Spain expected to be a hot topic in Gibraltar election, as 'joint sovereignty' looms

According to Spain’s minister for foreign affairs, Trinidad Jiménez, in her recent address to the Senate committee dealing with such manners Senator José Carracao is anxious that Gibraltar should not become an issue in the 2012 Spanish general election.

Apparently he has asked the minister to tell Partido Popular to back off from making it part of their election agenda. Certainly Jiménez has been busy since her appointment stressing that nothing has changed in Madrid’s attitude to Gibraltar and that the Brussels Process is the only show in town. In other words both PSOE and the PP share a joint view so the opposition should back the government on this issue.

As Carracao is from the Campo de Gibraltar and has a special responsibility in the Senate for Gibraltar relations one can understand his concern. However in the wider world I would argue that Gibraltar will not even register with the Spanish electorate when it comes to cast its vote in 2012.

In a recent opinion poll the main preoccupation with voters is the high unemployment levels (62.2 per cent) followed by the economy (18.5), politicians (5.8), immigration (2.5), corruption and fraud (1.1) and terrorism including ETA on 0.6 per cent. If ETA can only register 0.6 per cent then Gibraltar is not even on the voters’ radar.


This is of course is in stark contrast to Gibraltar which is due to go to the polls within the next 12 months. Spain will definitely be a hot topic and Fabian Picardo who could well be leading the GSLP in to battle told me: “The relationship with Spain is always an issue in Gibraltar politics. Now that Mr Caruana has been quoted as saying that he wants Joint Sovereignty on the basis of an Andorra style ‘solution’, I believe that this is likely to be a major issue at the election. I certainly don’t share Mr Caruana’s view and believe that we should never agree to anything that dilutes our sovereignty one iota.”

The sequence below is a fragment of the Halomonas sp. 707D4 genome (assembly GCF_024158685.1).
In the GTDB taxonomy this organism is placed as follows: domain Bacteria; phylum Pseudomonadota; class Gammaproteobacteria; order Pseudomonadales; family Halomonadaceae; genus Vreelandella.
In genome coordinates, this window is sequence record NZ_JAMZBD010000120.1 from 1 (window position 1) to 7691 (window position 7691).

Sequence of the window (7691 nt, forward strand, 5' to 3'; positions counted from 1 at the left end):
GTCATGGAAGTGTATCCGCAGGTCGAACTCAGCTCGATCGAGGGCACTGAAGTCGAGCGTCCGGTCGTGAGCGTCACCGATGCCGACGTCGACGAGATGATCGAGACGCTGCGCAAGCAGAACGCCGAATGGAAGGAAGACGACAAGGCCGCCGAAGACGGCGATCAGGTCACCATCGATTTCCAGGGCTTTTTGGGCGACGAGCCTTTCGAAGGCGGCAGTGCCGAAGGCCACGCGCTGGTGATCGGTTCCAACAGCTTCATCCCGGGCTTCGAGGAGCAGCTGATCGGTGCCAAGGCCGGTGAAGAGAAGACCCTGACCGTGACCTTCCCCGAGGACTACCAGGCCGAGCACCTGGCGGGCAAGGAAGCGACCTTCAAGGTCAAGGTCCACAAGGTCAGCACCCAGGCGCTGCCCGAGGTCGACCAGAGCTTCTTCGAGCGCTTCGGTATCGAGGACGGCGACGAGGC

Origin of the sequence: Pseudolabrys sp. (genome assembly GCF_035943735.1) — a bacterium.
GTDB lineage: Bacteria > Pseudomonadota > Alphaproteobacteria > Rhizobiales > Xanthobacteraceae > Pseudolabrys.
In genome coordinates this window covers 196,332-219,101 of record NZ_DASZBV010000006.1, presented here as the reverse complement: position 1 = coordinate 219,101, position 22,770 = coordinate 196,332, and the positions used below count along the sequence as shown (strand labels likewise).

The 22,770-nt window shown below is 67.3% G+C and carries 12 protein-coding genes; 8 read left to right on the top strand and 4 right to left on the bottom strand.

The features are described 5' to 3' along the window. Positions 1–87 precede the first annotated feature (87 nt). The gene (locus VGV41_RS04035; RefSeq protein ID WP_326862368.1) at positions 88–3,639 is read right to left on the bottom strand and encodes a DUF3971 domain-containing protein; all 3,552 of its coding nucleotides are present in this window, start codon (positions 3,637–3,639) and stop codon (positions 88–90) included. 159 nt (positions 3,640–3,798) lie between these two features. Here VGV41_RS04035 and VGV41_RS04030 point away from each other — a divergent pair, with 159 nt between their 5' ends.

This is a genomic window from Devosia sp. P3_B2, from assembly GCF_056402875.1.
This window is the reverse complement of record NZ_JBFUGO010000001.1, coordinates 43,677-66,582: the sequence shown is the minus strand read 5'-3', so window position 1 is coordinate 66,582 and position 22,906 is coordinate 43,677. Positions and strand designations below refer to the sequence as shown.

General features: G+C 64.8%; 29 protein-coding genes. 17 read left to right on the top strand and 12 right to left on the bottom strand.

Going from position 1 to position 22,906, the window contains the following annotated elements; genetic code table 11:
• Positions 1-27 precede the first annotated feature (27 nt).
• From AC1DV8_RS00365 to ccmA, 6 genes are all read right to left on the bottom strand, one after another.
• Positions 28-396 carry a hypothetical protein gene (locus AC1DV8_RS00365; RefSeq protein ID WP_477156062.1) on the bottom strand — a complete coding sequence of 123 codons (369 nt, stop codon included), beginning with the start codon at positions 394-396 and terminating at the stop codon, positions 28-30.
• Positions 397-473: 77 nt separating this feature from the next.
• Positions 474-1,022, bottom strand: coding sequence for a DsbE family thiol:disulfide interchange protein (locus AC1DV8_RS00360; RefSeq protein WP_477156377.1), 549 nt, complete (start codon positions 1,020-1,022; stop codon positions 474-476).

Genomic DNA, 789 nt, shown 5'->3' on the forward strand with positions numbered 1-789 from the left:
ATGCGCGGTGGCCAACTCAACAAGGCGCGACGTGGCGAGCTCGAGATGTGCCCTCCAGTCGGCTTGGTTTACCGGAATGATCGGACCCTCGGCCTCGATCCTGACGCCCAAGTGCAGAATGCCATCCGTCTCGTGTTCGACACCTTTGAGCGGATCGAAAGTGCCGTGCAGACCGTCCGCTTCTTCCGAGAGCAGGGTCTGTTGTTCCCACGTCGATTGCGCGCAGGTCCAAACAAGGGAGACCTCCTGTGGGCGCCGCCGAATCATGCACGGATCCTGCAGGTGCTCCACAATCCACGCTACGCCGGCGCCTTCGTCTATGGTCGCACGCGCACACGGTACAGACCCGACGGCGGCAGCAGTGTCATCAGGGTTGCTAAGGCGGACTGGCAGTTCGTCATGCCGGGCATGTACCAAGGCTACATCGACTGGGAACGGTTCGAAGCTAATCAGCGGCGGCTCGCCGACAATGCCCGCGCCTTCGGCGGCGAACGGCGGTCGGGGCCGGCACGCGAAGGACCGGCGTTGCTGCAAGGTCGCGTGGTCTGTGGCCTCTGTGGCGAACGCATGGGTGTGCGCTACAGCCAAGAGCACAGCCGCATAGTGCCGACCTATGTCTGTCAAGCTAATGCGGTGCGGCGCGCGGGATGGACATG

A similar view was offered by Dr Joseph Garcia for the Liberals who said: “The Spanish claim to Gibraltar has always featured to a greater or lesser extent in every general election in Gibraltar and the next ones are not likely to be any different.”

Whilst Jiménez has tried to build bridges with the PP over Gibraltar her statement to the committee on the incursions of the Guardia Civil and confrontations with the RGP has only gone to anger the opposition. Her view of “stuff happens” – there have been confrontations for over 200 years and they are not a problem – have been deplored by the PP administration in La Línea. Speaking from the party’s policy manual it argues the Guardia Civil is defending Spain’s waters and the armed force should be backed to the hilt by the government with no quarter given to Gibraltar.

This issue of course also resonates strongly with Gibraltarians with Fabian Picardo stating: “I have always believed in co-operation in international policing; but incursions into out territorial sea by the Guardia Civil - or any other police force, e.g. those of the Kingdom of Morocco - are an intolerable step in Spain's assertion of her purported claim on our waters. There is no excuse for the Spanish decision to escalate tension in this way and the UK must act to defend the Sovereignty of British Gibraltar Territorial Waters. No "fudge" or "compromise" will do. If they don't, the effects will not just be felt here, but in all British Territorial Waters - even those where there are lucrative deposits of minerals and oil.”


This stance is shared by Dr Joseph Garcia who added: “There is serious concern on the Rock at the number and scale of Spanish incursions into Gibraltar's territorial sea. We had pointed out that the Guardia Civil were becoming increasingly reckless and cavalier in their intrusions into Gibraltar's waters. This was seen at the end of last year when they entered the Port of Gibraltar and actually landed on Gibraltar soil. There was also another extremely serious incursion in September of this year where the Guardia Civil removed a suspect who was about to be arrested by the Royal Gibraltar Police inside our territorial waters. They have shown a complete lack of respect for British sovereignty, jurisdiction and control over Gibraltar's territorial sea and it is imperative that these incursions cease forthwith before the matter escalates even further. Spain must understand that under the United Nations Convention on the Law of the Sea, Gibraltar is legally entitled to claim territorial waters of its own.”

If either Spanish party tries to top its political agenda with the Gibraltar issue – other than in the Campo de Gibraltar – it will be ridiculed by the electorate. However when Gibraltar goes to the polls it will be the hot topic – but then the Rock’s economy is not in the dire straits that Spain’s is.